In the late 19th Century in a small town in Brittany, France, a rotating group of artists that included painter Paul Gauguin and Émile Bernard made up the Pont-Aven School, an artistic commune whose output was defined by bold colors and rural themes. Now, one of the preeminent collections of Pont-Aven artwork is heading to auction, as Christie’s prepares to sell off works owned by the late collector Sam Josefowitz.
Pont-Aven artists influenced by the movement feature heavily in Masterpieces from the Collection of Sam Josefowitz: A Lifetime of Discovery and Scholarship, which includes works from Gauguin, Felix Vallotton and Aristide Maillol. Scheduled to take place on October 13 in London, the auction is expected to bring in £49 million ($59 million) and will be followed by other sales of Josefowitz’s collected works through 2023 and into 2024.
Originally from Lithuania, Josefowitz came to the United States in the 1930s to study industrial engineering. After a brief stint in the chemical business, he and his brother David co-founded the Concert Hall Society, a mail-order subscription club that sold both vitamins and records. The company later expanded into books, selling 12 million to 14 million copies annually, as reported by the New York Times in 1969, which described Josefowitz as living “like a recluse in Switzerland surrounded by a fabulous art collection.”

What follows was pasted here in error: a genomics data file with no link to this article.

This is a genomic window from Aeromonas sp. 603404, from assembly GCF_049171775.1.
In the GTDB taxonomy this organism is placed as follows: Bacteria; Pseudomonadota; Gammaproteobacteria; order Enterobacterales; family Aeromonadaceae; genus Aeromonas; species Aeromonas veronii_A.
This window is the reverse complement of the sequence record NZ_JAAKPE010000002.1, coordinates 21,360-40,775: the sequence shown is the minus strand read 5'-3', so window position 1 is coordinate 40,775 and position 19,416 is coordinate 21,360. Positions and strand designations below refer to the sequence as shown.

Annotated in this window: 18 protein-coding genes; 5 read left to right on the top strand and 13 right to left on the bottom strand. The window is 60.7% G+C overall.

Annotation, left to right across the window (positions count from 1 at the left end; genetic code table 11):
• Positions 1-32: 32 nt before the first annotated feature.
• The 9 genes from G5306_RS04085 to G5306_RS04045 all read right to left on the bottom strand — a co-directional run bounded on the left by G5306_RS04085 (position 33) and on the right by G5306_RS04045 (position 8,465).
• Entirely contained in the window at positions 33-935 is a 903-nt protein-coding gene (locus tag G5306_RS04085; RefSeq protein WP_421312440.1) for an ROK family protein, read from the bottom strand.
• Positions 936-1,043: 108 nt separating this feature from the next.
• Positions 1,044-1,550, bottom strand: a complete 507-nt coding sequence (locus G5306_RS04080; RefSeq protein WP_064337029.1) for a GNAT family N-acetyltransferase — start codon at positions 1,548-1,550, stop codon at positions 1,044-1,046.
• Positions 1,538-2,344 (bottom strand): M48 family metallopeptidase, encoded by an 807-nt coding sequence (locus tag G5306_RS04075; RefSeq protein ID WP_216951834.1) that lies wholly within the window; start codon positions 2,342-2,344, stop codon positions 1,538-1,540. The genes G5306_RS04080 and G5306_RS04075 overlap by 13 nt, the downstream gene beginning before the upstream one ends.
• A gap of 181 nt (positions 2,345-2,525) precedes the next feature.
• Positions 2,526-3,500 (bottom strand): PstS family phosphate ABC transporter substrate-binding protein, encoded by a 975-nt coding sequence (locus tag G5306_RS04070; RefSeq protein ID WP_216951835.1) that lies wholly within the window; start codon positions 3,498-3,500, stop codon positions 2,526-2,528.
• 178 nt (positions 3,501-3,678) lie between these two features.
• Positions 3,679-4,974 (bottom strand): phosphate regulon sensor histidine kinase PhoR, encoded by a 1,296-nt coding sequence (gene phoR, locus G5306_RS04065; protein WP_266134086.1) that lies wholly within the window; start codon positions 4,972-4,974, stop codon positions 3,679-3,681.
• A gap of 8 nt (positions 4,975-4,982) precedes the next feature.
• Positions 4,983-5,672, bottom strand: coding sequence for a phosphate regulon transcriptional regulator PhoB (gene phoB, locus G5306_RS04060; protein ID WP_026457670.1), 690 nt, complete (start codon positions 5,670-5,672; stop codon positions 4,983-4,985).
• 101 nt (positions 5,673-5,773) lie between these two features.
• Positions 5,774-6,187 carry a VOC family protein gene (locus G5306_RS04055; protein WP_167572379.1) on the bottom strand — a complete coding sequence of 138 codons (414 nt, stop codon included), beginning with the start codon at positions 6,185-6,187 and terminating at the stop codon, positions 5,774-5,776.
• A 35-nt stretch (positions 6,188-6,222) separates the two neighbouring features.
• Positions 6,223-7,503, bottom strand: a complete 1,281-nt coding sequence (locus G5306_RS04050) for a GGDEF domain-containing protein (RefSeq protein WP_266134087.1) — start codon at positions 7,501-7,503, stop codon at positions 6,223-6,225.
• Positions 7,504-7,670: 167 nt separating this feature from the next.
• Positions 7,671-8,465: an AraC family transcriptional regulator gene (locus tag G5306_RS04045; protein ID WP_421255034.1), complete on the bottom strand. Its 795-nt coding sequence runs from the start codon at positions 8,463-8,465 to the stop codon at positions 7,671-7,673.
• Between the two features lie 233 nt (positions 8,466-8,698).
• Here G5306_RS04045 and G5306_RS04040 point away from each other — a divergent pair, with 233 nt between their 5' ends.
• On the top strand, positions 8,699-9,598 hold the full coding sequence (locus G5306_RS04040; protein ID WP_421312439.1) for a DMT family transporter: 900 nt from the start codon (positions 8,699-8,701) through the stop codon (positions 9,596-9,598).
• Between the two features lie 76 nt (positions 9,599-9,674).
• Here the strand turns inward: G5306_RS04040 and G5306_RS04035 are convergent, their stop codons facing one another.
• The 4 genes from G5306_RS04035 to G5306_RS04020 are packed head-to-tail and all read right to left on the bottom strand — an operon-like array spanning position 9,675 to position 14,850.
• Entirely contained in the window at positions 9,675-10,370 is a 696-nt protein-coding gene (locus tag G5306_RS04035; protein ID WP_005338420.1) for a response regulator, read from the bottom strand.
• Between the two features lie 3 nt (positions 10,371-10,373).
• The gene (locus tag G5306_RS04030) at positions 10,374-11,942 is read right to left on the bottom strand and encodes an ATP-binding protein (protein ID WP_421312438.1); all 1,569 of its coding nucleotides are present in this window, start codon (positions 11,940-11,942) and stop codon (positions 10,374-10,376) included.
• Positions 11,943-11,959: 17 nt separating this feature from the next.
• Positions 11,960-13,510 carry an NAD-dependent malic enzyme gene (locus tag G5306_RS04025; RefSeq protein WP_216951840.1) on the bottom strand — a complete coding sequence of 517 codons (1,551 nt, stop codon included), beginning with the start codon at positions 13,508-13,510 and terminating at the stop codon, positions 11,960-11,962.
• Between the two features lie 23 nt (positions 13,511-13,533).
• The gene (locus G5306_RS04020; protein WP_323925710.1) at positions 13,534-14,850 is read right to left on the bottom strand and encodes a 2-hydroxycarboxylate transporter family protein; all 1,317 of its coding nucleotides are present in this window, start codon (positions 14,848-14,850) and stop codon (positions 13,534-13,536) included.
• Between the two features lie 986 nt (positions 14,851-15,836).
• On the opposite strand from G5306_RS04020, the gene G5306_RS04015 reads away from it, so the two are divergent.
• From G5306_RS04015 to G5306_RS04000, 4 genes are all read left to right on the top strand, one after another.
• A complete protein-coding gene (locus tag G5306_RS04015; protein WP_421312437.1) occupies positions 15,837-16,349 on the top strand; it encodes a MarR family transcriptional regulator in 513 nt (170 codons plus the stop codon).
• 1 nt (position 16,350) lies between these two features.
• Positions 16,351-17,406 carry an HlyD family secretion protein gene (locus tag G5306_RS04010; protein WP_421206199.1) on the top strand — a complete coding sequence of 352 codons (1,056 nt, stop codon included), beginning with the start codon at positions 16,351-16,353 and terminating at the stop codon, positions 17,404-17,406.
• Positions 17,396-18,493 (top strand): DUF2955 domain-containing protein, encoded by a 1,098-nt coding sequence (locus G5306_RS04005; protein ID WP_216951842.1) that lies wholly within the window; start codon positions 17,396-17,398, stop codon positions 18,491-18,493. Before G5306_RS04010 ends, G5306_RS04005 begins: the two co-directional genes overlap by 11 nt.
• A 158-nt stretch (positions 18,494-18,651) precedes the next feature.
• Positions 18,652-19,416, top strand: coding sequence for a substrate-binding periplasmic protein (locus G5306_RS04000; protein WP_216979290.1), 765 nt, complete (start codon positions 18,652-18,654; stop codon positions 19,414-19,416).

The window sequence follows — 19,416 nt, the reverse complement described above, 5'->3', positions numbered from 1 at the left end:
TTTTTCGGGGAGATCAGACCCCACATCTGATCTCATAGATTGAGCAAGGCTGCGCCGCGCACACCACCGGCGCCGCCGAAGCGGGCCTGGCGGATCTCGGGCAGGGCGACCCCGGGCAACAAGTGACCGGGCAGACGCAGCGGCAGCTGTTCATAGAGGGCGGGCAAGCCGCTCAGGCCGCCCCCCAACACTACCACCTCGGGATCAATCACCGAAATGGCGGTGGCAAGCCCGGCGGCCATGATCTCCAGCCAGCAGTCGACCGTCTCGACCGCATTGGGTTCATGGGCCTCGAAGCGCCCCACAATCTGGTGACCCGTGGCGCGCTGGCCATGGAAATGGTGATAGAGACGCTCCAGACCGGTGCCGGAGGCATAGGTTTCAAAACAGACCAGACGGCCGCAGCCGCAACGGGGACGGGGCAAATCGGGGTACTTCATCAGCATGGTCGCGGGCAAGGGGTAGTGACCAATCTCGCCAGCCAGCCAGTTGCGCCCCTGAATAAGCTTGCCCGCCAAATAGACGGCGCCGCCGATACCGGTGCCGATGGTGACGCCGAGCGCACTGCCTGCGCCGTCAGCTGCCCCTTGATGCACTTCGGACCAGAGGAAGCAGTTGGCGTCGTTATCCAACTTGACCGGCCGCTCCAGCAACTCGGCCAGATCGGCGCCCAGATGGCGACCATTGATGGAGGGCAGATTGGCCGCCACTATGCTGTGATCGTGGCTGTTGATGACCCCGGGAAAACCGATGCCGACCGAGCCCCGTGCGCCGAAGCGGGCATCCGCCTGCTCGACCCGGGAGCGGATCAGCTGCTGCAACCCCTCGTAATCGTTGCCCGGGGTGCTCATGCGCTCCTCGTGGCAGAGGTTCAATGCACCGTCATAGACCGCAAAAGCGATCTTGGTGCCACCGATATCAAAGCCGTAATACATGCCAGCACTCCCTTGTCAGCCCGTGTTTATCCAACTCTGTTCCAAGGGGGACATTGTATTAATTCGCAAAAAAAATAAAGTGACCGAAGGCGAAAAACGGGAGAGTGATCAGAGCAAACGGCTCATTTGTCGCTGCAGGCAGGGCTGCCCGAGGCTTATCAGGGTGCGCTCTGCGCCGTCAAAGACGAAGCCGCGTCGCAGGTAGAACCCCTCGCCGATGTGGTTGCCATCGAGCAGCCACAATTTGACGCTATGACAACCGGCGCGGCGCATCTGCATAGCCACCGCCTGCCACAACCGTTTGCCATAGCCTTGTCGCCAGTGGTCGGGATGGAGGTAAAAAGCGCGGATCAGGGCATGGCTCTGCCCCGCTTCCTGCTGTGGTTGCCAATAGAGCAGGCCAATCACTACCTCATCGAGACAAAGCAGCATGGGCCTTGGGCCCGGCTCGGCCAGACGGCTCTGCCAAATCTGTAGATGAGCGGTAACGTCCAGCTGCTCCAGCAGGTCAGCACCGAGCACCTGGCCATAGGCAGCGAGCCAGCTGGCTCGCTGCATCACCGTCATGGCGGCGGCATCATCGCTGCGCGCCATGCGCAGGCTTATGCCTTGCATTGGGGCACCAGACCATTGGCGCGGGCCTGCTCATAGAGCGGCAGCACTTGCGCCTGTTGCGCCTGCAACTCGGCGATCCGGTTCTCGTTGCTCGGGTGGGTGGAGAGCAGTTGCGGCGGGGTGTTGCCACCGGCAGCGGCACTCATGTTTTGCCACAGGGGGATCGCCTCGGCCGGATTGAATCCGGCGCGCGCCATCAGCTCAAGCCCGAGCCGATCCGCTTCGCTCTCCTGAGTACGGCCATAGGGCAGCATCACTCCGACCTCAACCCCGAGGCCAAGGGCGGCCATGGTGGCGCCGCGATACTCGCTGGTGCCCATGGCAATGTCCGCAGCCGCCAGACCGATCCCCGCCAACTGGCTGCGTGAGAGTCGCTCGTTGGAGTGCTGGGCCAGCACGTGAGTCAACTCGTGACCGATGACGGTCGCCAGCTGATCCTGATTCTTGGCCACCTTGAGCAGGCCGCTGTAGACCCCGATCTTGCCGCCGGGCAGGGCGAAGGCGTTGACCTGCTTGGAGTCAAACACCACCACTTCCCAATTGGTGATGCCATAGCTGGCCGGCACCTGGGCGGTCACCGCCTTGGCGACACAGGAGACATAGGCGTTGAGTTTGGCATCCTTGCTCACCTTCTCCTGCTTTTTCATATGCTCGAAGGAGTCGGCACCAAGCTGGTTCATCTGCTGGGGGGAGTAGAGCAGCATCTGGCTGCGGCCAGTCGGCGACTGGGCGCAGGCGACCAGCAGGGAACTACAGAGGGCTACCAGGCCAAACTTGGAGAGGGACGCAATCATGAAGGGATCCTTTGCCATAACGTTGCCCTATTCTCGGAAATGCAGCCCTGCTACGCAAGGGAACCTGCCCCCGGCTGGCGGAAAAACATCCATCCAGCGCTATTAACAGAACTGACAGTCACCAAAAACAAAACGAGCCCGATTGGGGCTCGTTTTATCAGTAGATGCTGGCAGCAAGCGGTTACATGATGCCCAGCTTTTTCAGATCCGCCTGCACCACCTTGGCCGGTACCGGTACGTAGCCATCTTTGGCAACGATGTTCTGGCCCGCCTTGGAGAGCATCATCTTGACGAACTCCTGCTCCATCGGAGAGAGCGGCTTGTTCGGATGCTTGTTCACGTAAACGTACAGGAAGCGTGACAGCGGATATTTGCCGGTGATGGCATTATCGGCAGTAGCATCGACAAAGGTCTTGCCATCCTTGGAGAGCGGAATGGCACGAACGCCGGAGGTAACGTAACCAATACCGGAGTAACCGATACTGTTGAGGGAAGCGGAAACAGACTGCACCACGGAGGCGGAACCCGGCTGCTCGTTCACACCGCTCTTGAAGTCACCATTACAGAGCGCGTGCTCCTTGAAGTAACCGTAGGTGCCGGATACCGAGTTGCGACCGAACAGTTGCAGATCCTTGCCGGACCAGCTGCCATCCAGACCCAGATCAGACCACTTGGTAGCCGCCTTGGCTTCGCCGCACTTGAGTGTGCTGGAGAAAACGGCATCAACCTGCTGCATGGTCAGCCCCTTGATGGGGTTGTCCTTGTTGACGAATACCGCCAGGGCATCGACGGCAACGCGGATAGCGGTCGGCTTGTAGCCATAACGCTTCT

Despite the diversity of his collection, which also included a significant number of Old Master prints and works by Rembrandt, Josefowitz’s artwork largely consisted of Pont-Aven pieces. His interest in the movement was inspired by exhibitions and conversations with art historians, and Josefowitz, who died in 2015, first visited the town in 1956 before becoming a passionate collector of what was then a relatively unknown school. On subsequent visits, the late collector searched for new works by contacting gallerists, auctioneers and heirs of Pont-Aven artists, according to Christie’s. He also donated archival documents to the Musee de Pont-Aven, and in 1998 sold $30 million worth of Pont-Aven paintings and prints to the Indianapolis Museum of Art.
Artist records expected for Vallotton, Maillol and Gallen-Kallela
It’s fitting that a work by Gauguin—the 1884 Clovis endormi, with an estimate of £5 million ($6 million)—will be offered at Christie’s sale of Josefowitz’s collection. The sale is expected to shatter auction records for Felix Vallotton and Aristide Maillol, who were both heavily influenced by Gauguin and the Pont-Aven movement. Vallotton’s Cinq heures, a portrayal of simple intimacy, has a high estimate of £5 million ($6 million), while Maillol’s life-size Portrait de Mademoiselle Jeanne Faraill is expected to bring in £1.2 million ($1.5 million). A new artist record could also be set for Finnish painter Akseli Gallen-Kallela, whose Autumn—Five Crosses, a preliminary work for the artist’s commissioned fresco at the Juselius Mausoleum, will be included in the sale.
Several lots showcase Josefowitz’s and his family’s close ties to the artistic community. The auction will include a group of works by Kees van Dongen, who painted numerous members of the Josefowitz family over the years. His standout piece La Quietude has an estimate of £5 million ($6 million). Interior design pieces from sculptor and designer Diego Giacometti were also part of Josefowitz’s collection, including a low table commissioned for his family home in Lausanne expected to sell for £1.4 million ($1.7 million). The upcoming sale will additionally include several pieces of Asian artwork, with Assyrian and Shinto sculptures going on the block alongside a Rembrandt print and several paintings by Gustave Caillebotte.